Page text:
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The Intersection of Health Services and Community Environments: 8 Profiles of State-Driven Initiatives to Advance Population Health

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Compiled by Prevention Institute (with support from the Kresge Foundation), the following eight profiles demonstrate how states are moving beyond silos to partner within and outside of state governments to support innovative initiatives that advance population health. These profiles were prepared in response to the Center for Medicare and Medicaid Innovation's interest in the important role of states in facilitating collaborations and comprehensive efforts that improve community environments. The initiatives highlighted represent a variety of states and diverse health issues and risk factors, and feature efforts where significant improvements in health are foreseeable. Despite this diversity, a few common themes emerge:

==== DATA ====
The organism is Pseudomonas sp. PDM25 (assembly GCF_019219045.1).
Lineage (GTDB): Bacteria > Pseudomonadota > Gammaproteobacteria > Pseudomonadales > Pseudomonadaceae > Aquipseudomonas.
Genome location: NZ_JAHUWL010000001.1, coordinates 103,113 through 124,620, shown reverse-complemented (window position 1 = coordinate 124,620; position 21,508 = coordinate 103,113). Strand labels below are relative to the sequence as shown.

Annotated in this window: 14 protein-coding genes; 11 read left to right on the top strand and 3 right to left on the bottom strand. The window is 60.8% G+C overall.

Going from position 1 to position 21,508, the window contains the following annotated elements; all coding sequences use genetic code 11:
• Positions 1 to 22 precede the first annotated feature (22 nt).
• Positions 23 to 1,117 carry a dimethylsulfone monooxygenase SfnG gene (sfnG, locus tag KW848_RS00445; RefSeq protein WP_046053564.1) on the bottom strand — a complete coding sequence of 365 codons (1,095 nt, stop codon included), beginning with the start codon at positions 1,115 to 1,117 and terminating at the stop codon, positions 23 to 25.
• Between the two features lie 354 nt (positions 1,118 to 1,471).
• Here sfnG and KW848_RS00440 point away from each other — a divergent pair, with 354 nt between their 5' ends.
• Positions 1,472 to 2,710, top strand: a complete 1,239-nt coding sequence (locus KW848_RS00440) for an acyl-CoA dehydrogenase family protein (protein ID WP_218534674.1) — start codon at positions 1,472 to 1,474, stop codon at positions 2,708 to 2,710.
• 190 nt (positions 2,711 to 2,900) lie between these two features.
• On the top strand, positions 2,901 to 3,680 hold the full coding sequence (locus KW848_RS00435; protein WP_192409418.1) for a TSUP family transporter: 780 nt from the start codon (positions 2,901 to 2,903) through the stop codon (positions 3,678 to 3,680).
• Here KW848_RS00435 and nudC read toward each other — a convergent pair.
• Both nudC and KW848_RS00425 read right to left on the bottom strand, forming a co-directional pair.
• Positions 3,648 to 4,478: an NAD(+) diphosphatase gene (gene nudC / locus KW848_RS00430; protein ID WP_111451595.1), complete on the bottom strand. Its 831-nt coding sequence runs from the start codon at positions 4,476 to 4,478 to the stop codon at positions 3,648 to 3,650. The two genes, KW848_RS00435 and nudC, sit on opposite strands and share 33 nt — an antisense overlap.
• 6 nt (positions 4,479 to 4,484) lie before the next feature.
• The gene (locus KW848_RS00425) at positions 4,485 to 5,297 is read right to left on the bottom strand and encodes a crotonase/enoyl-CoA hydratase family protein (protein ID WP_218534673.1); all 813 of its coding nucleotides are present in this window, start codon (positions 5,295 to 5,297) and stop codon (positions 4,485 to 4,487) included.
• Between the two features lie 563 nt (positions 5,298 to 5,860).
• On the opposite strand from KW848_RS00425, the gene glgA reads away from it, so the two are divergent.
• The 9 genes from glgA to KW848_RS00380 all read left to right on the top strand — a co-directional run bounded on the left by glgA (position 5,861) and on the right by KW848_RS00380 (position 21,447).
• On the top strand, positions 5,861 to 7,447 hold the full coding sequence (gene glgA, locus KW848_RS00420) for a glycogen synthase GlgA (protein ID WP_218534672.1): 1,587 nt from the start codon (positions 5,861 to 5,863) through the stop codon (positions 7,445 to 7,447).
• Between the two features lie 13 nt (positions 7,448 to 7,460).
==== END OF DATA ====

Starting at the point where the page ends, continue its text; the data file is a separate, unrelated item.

• Effective partnerships is key: while the state public health agency was often the lead or originating agency, close collaboration with other state, city, and county agencies, as well as community organizations, was a critical component of these programs.
  • Partnerships should move beyond health: the inclusion of non-health sectors is a key ingredient to success. Multi-sector partnerships enhance the long-term sustainability of efforts.
  • Developing internal capacity is critical: people drive the process, especially those that involve multiple stakeholders and issues. Resources are needed to build organizational capacity and the dedicated staffing necessary to carry out activities.
  • Appropriate benchmarks and indicators lead to success: substantive change takes time, and it is key to have clear goals and ways of measuring success. Establishing phased outcomes and expectations (short-, medium-, and long-term) is important for maintaining momentum and communicating success. Because many of the initiatives originated from grant funding, it is critical that benchmarks be realistic in order to make the case for sustained funding.

Associated File(s) (click to download):

 

Prevention is Primary

PreventionisPrimary2

Read Chapter One here

Book cover photo credit G.Meyer(c)2006